BEIJING -- He is the ultimate Swiss timepiece now. Gold, no less.
Roger Federer has been pursuing a spot on the top platform of an Olympic victory stand for eight years and three Olympics, and it didn't seem possible that he had yet to make the climb.
He has been the best tennis player in the world for long enough that your son or daughter could have started and finished college, but the Olympics have always been his banana peel.
Saturday night here, it finally came to pass: Dreams do come true, even for icons who have realized almost all of theirs. Federer won a gold medal and stood on the top step, listening to his country's national anthem and fighting tears.
When the final shot missed off the racket of Sweden's Thomas Johansson, Federer, who just turned 27, bounced up and down three times like an 8-year-old, then hugged playing partner Stanislas Wawrinka while they jumped up and down together. Before long, they were rolling around and celebrating on the court.
This was doubles, a game Federer usually recognizes only as he walks past matches on the back courts on his way home from a singles victory. By the nature of what he does, he is a loner -- in job description, not personality.
So, when he and Wawrinka took the Olympic title, beating Johansson and partner Simon Aspelin -- a four-time All-American at Pepperdine -- 6-3, 6-4, 6-7 (4), 6-3, the whole team celebration thing was new to Federer.
"I can't hug a stranger when I win in singles," he said.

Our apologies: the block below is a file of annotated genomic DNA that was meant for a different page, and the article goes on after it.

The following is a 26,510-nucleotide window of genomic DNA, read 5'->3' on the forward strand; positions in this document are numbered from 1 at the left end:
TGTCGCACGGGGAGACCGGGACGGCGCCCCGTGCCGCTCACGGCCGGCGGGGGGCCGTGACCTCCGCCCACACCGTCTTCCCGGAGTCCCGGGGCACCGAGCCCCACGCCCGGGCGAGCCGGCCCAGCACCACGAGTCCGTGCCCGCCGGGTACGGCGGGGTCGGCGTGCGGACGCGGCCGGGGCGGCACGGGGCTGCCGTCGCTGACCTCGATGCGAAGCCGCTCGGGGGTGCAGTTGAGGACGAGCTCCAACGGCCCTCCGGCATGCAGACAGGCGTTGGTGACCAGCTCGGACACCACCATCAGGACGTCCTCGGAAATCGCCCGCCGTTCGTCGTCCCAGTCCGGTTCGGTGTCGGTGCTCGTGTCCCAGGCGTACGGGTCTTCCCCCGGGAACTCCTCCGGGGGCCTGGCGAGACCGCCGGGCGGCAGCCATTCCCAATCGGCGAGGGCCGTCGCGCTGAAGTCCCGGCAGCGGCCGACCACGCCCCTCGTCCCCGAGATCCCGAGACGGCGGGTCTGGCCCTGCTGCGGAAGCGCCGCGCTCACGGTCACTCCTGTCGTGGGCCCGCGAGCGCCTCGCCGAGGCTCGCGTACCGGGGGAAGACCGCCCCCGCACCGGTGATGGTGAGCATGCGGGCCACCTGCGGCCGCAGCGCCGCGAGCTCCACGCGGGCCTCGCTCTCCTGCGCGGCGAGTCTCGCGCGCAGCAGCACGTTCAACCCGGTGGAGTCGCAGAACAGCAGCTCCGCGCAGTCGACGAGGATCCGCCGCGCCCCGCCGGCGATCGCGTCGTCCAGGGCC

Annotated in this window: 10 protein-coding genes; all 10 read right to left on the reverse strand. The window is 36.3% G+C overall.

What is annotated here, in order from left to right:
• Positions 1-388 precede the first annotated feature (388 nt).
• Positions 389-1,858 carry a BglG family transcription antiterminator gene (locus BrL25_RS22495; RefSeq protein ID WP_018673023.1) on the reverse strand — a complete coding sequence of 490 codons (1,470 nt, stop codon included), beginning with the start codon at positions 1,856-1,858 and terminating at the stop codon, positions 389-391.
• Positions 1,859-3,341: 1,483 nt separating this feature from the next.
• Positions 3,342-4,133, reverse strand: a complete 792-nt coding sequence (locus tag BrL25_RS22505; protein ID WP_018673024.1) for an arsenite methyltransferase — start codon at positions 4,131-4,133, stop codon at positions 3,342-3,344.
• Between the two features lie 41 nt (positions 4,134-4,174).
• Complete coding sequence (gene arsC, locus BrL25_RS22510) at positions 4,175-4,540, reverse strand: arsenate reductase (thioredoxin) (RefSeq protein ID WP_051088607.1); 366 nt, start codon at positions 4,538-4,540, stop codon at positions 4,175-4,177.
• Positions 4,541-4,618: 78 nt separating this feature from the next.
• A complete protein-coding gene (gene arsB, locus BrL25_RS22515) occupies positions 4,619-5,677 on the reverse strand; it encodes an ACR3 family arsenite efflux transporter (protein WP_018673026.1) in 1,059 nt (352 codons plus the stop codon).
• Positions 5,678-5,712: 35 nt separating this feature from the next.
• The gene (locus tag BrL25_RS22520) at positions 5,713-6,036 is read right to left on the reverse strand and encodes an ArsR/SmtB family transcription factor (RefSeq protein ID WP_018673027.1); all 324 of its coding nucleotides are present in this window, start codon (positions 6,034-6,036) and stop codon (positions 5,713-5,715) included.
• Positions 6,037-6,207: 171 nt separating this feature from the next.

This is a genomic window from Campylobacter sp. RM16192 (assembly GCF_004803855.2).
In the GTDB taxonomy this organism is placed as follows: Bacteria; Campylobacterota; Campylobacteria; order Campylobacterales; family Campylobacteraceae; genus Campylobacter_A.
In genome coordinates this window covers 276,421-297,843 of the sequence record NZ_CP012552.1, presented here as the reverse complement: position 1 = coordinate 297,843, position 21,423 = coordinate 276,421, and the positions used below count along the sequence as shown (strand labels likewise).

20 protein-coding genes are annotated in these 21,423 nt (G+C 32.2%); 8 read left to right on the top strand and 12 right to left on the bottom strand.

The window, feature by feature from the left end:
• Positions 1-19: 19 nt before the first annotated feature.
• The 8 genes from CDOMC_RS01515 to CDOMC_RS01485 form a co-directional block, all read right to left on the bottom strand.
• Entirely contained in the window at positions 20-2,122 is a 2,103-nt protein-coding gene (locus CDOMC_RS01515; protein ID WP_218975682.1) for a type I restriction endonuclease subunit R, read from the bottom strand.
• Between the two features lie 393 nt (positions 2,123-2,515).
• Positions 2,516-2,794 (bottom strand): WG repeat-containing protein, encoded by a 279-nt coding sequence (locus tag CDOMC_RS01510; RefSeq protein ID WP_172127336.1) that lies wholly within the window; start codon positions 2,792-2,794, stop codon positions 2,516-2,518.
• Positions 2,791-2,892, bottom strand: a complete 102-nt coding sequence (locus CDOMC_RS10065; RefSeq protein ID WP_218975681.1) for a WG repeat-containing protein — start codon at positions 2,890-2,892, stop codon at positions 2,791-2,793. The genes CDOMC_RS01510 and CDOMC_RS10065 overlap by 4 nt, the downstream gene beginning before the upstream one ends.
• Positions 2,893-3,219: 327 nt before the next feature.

Wawrinka, 23, who has worked his way up to No. 10 in singles, was of course no stranger.
"It is quite a special moment," Federer said, "being able to share this with somebody, somebody you like very much."
The scene was strange, mostly because Federer was out there with three other guys. Across the way, the best doubles team in the world, America's Bob and Mike Bryan of Camarillo, was winning its bronze medal on a secondary court.
They had lost in the semifinals Friday night to the new Swiss sheriffs in town.
The Center Court Stadium was almost full. Red-and-white Swiss flags were everywhere. So were the ever-extroverted Swedes, many in silly hats with horns or fake blue hair. Hush-hush Wimbledon this was not.
No surprise, Federer was the best player on the court. For the most part, he was untouchable -- especially on his serve -- and Johansson and Aspelin are not chopped liver. Johansson won the Australian Open singles in 2002 and Aspelin won last year's U.S. Open doubles with Julian Knowle of Austria.
So it was both fitting and symbolic to have the match on Federer's racket at 5-3 of the fourth set.
"There is so much pressure," Federer said, "but it is exactly where you want to be."
At 40-15, the best second serve in the game kicked in heavily to Johansson's forehand side. Federer followed it toward the net and watched the return float wide, never taking his eyes off until it hit the court.
Then, one of the most poised, composed athletes in the world, somebody who handles opponents, media and the public with level-headed maturity at all times, released the little kid in himself.